- Category: Top News
04 May 2013
THE Philippines should start looking into the vast potentials of the ocean within its 240-million hectare exclusive economic zone (EEZ) starting with an accounting of what natural resources it holds underneath, Environment Secretary Ramon J.P. Paje said.
While other countries have been very busy exploring for oil and natural gas outside their EEZ, the country has barely touched its own waters, Paje said, referring to the potential bounty underneath the waves beyond the 15-kilometer municipal waters.
“In terms of space, the country’s EEZ is more than seven times its land area. The potential is so big,” he said.
The DENR chief said the government should consider public-private partnerships for more offshore oil and natural-gas exploration.
There are several ongoing oil and gas explorations in the country in the Sulu-Sulawesi seas, he said, but these are only very small fraction of what the country should undertake.
The Department of Energy is mandated to manage the country’s natural wealth, such as the processing and approval for oil and gas exploration.
“We have to know more [about] what we have. You cannot manage something that you cannot count, you cannot value or you cannot account for. You cannot manage something that you cannot measure. The government can privatize,” he said.
“There should be a thorough evaluation, a thorough accounting [of natural wealth],” he said.
While saying the risk may be high, exploring oil and gas underneath the vast ocean is worth looking into to boost the country’s energy security, citing the Malampaya Deepwater Gas-to-Power project.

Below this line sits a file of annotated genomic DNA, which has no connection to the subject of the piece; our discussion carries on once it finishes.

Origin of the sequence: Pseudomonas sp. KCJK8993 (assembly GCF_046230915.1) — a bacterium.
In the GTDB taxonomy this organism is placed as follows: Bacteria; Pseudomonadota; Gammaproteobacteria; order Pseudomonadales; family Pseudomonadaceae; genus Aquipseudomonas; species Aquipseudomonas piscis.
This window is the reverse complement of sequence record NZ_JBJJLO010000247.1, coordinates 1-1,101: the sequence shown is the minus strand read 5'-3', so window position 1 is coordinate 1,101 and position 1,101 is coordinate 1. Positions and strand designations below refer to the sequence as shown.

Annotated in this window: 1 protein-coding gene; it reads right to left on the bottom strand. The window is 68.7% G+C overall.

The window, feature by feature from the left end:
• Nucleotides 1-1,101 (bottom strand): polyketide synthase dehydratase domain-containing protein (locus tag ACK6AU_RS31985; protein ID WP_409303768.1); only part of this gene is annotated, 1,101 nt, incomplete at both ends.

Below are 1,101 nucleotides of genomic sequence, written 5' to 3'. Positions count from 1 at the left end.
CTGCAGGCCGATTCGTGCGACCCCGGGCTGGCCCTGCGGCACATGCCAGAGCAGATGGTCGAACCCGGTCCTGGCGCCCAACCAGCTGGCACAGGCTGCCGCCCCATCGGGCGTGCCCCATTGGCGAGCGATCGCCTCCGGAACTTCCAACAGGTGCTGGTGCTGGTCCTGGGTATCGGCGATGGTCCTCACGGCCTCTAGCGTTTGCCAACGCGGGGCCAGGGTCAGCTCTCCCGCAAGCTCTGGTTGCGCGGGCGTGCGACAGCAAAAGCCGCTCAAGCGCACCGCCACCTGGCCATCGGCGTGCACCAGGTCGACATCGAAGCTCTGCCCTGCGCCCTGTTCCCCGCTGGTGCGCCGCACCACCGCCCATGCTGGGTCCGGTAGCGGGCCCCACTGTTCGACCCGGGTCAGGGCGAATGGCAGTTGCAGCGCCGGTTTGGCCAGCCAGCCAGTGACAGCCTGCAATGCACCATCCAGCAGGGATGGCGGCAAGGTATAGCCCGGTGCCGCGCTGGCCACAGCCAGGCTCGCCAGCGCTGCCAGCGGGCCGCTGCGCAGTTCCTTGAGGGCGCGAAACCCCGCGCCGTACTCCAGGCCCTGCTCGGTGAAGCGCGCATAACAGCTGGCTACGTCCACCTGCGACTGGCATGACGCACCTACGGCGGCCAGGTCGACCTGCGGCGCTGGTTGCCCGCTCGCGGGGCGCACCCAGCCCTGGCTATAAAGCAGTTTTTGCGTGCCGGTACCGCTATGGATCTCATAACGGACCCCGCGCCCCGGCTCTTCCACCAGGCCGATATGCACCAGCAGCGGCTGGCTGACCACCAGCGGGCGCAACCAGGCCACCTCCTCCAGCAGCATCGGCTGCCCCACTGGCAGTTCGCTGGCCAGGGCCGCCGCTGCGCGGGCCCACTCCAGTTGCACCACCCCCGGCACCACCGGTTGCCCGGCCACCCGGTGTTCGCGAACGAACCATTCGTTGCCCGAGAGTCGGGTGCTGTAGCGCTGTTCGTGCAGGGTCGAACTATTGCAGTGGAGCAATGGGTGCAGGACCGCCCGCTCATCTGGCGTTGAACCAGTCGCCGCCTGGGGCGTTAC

The project employs state-of-the-art deepwater technology to draw natural gas from deep beneath the ocean within Philippine waters. The indigenous gas extracted from Malampaya fuels three natural gas-fired power stations with a total generating capacity of 2,700 megawatts to provide 40 percent to 45 percent of Luzon’s power-generation requirements.
“There should be a thorough accounting of our natural wealth, using non-invasive technologies,” he said. Non-invasive technologies, he said, is now available to ensure minimum damage to marine ecosystem.
He also suggested the conduct of hydrocarbon mapping to determine anomalies—to pinpoint and measure mineral deposits underneath the earth in the vast ocean without unnecessarily disturbing or causing damage to the marine environment.
Paje attended the recently-concluded Sustainable Ocean Summit (SOS) held from April 22 to 24 in Washington, D.C., organized by the World Ocean Council.
SOS is an international conference attended by policy-makers and executives from different parts of the world that distinguish themselves as leaders in ocean stewardship and sustainability.